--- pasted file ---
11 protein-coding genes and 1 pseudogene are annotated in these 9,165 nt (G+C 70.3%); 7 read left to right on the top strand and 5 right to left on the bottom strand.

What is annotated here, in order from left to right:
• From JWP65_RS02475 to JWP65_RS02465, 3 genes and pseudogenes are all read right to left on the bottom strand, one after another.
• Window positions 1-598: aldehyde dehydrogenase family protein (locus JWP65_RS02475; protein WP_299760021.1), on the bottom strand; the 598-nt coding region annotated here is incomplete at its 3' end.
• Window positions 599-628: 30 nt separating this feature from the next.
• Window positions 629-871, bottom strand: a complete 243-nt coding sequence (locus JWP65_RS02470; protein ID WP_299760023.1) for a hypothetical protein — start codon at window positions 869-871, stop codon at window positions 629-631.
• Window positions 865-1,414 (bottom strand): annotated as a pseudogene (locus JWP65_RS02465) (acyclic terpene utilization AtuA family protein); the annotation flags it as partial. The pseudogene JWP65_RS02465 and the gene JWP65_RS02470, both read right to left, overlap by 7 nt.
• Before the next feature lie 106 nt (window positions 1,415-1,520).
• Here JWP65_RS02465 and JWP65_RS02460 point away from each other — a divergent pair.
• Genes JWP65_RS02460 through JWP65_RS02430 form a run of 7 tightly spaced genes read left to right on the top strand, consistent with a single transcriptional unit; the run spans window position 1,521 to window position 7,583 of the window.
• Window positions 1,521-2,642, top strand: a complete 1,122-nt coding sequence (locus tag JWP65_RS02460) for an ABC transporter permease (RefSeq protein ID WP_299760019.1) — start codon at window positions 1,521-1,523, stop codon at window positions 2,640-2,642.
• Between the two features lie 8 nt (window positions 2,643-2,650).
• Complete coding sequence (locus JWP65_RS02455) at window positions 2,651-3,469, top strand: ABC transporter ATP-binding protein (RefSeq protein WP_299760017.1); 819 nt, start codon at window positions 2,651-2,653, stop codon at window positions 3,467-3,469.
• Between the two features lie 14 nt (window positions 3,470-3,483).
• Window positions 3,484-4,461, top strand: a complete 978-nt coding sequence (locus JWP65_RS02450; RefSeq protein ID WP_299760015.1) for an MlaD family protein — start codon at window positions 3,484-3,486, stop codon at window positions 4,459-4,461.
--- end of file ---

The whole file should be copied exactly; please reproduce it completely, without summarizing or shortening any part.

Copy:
11 protein-coding genes and 1 pseudogene are annotated in these 9,165 nt (G+C 70.3%); 7 read left to right on the top strand and 5 right to left on the bottom strand.

What is annotated here, in order from left to right:
• From JWP65_RS02475 to JWP65_RS02465, 3 genes and pseudogenes are all read right to left on the bottom strand, one after another.
• Window positions 1-598: aldehyde dehydrogenase family protein (locus JWP65_RS02475; protein WP_299760021.1), on the bottom strand; the 598-nt coding region annotated here is incomplete at its 3' end.
• Window positions 599-628: 30 nt separating this feature from the next.
• Window positions 629-871, bottom strand: a complete 243-nt coding sequence (locus JWP65_RS02470; protein ID WP_299760023.1) for a hypothetical protein — start codon at window positions 869-871, stop codon at window positions 629-631.
• Window positions 865-1,414 (bottom strand): annotated as a pseudogene (locus JWP65_RS02465) (acyclic terpene utilization AtuA family protein); the annotation flags it as partial. The pseudogene JWP65_RS02465 and the gene JWP65_RS02470, both read right to left, overlap by 7 nt.
• Before the next feature lie 106 nt (window positions 1,415-1,520).
• Here JWP65_RS02465 and JWP65_RS02460 point away from each other — a divergent pair.
• Genes JWP65_RS02460 through JWP65_RS02430 form a run of 7 tightly spaced genes read left to right on the top strand, consistent with a single transcriptional unit; the run spans window position 1,521 to window position 7,583 of the window.
• Window positions 1,521-2,642, top strand: a complete 1,122-nt coding sequence (locus tag JWP65_RS02460) for an ABC transporter permease (RefSeq protein ID WP_299760019.1) — start codon at window positions 1,521-1,523, stop codon at window positions 2,640-2,642.
• Between the two features lie 8 nt (window positions 2,643-2,650).
• Complete coding sequence (locus JWP65_RS02455) at window positions 2,651-3,469, top strand: ABC transporter ATP-binding protein (RefSeq protein WP_299760017.1); 819 nt, start codon at window positions 2,651-2,653, stop codon at window positions 3,467-3,469.
• Between the two features lie 14 nt (window positions 3,470-3,483).
• Window positions 3,484-4,461, top strand: a complete 978-nt coding sequence (locus JWP65_RS02450; RefSeq protein ID WP_299760015.1) for an MlaD family protein — start codon at window positions 3,484-3,486, stop codon at window positions 4,459-4,461.